How did this flash story come about? And what was your process for guiding it to completion?
“Viewfinder” possesses a terribly mundane origin story: It began as a writing exercise for an MFA fiction workshop. My colleagues and I were asked to write a scene that depicted one of our own characters interacting with a character created by someone else in the class. This became the first draft of “Viewfinder,” which I initially titled “Photograph of an Assassination.” It turned out that my effort didn’t capture the spirit of the assignment—the characters don’t actually interact—but I was pleased enough with the result to keep working at it.
The more interesting aspect of my work on “Viewfinder” is how the “borrowed” character—the photojournalist—developed. My colleague’s photojournalist was the focus of a larger project grounded in the research she’d done on a real-life individual. What drew me to her excellent depiction of the character was not his biography, but the potential impact of his work at the individual level. My colleague and I had a series of discussions, and we realized that my photojournalist had become someone altogether different. This small epiphany freed me to rethink some assumptions I’d made and the final draft came together. I learned that sometimes, what sparks a piece is far less important than what gets lit.
I don’t often hear writers speak warmly about writing prompts or exercises, but I’m definitely a believer in trying a novel approach to generating material every so often.
Your narrator and the eminent photojournalist are observers, perhaps to a fault. We writers are observers, too. What do you see as the benefits and risks to your characters and/or you in being an observer?
The observer is a bystander, one who, for any number of reasons, cannot intervene or refuses to do so. It is a safe role, in a sense—one that everyone has played at some point—but this safety comes with a heavy cost. Lately, the consequences of staying silent or turning a blind eye to injustice have personally become more concrete and urgent. What is my degree of culpability regarding, for example climate change? How am I to confront the routine injustices occurring in civil society every day that don’t affect me directly? I know I’m not the only one asking these questions of themselves in 2019, but what matters is where these questions lead us.
When I think about the writer as bystander, I accept that a certain degree of distance may be required to depict reality with meaningful texture. Part of the work of being a writer in such a position, however, is understanding the ramifications of being on the outside looking in. It may mean recognizing that sometimes, it is privilege that allows us to possess such a vantage point in the first place.
Are there common themes running through most of your writing? And if so, what are they?
I’ve spent a great deal of time writing about trauma, specifically how the relationship to traumatic events changes over time. Nothing, really, can be forgotten or undone, but we do tend to change our perspective on things, for better or worse. I have a suspicion that a great portion of life is spent negotiating this tendency towards reframing, both internally and externally.
My work is also shaped by my identities. I’m a gay, white, cis male, and this is a complicated intersection for me to navigate sometimes. I love writing stories that celebrate the majesty and mystery of queerness, and I’m also interested in portraying characters who are more than the sum of their parts. “Viewfinder,” for example, is light on concrete details about the narrator, but I think the reader knows everything they need to know.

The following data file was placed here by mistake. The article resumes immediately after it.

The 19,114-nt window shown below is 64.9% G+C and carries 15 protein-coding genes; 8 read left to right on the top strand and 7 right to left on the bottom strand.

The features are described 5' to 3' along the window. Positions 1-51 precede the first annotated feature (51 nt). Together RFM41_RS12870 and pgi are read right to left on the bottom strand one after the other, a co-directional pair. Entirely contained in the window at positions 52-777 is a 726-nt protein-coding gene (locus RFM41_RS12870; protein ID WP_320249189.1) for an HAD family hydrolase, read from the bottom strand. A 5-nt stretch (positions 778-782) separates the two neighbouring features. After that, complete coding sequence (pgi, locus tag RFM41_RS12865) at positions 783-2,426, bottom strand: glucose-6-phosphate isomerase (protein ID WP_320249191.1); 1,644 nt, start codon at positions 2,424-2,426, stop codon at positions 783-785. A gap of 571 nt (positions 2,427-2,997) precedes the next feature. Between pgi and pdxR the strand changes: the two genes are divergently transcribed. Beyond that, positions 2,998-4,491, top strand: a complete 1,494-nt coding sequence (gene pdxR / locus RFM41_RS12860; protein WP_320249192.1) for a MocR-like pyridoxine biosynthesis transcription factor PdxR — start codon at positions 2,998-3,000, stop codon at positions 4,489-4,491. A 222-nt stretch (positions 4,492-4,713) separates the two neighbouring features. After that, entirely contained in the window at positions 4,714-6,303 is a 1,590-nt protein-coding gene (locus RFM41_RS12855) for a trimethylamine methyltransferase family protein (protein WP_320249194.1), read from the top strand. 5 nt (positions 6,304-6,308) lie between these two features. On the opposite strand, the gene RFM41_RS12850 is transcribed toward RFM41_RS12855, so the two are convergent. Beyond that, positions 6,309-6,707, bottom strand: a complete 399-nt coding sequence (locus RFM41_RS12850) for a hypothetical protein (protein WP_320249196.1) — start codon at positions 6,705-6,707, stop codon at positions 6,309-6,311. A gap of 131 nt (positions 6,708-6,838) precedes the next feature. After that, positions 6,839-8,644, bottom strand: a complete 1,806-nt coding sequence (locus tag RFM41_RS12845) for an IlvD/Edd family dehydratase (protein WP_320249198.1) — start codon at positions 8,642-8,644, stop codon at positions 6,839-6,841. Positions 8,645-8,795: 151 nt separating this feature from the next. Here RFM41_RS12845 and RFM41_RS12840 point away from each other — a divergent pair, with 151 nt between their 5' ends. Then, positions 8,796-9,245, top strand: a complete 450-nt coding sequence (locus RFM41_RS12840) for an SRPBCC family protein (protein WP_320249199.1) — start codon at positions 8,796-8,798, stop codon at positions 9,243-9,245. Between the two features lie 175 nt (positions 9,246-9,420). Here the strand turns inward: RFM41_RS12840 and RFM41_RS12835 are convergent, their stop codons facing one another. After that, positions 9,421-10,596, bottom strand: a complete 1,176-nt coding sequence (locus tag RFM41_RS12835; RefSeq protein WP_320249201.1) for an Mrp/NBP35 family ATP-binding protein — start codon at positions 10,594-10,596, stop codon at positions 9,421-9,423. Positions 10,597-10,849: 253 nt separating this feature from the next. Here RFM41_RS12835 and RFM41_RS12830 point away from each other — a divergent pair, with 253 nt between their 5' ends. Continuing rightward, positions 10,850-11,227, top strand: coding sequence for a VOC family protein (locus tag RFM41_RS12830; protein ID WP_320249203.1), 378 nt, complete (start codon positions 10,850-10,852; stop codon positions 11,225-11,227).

When and how did you learn that language has power?
The act of setting thoughts down on paper has always grounded me in moments of freefall, but I started writing in earnest after I was assaulted in a random act of violence, about five years ago. My relationship to that event continues to change, and I’ll likely never know the full measure of how I was changed by it. I also don’t think I would be writing with this degree of urgency otherwise.
I’m a writer who learned to love literature through the work of writers like Willa Cather, Hermann Hesse, Saul Bellow, and Kurt Vonnegut, but when I think of the power of language, I immediately consider the present. There is a staggering amount of great literature being produced right now! Writers like Christine Schutt, Hanif Abdurraqib, Elif Batuman, Garth Greenwell, Joy Williams, Marlon James—they not only remind me of the power of language, they demonstrate that this power may actually be infinite.
What one thing that is important to you would you give up to become a better writer?
I’ve never thought about this before, but I wonder if I would be willing to give up music to become a better writer. I’m a classical musician, and I still teach lessons or play piano almost every day. But when I think about it, my voice is what I believe I have to offer the world, however small that contribution may be. If I knew that giving up the piano would make me a better writer—a writer who could truly change the world for the better—I would probably do it.
What’s the last book you gave to someone? Why?
A few weeks ago, I gave a student my copy of Diane Williams’ Vicky Swanky Is a Beauty. In truth, I only parted with it because I had just bought a copy of her Collected Stories, which contains Vicky Swanky in its entirety. I passed it along because Diane Williams is one of the handful of writers whose work always brings me joy, and so I feel a duty to share her work whenever I can. Diane Williams’ stories requires effort, and the result of that effort is a boundless sense of wonder. Her writing causes me to reevaluate my own work, challenging my assumptions about literature at the molecular level. What a precious gift.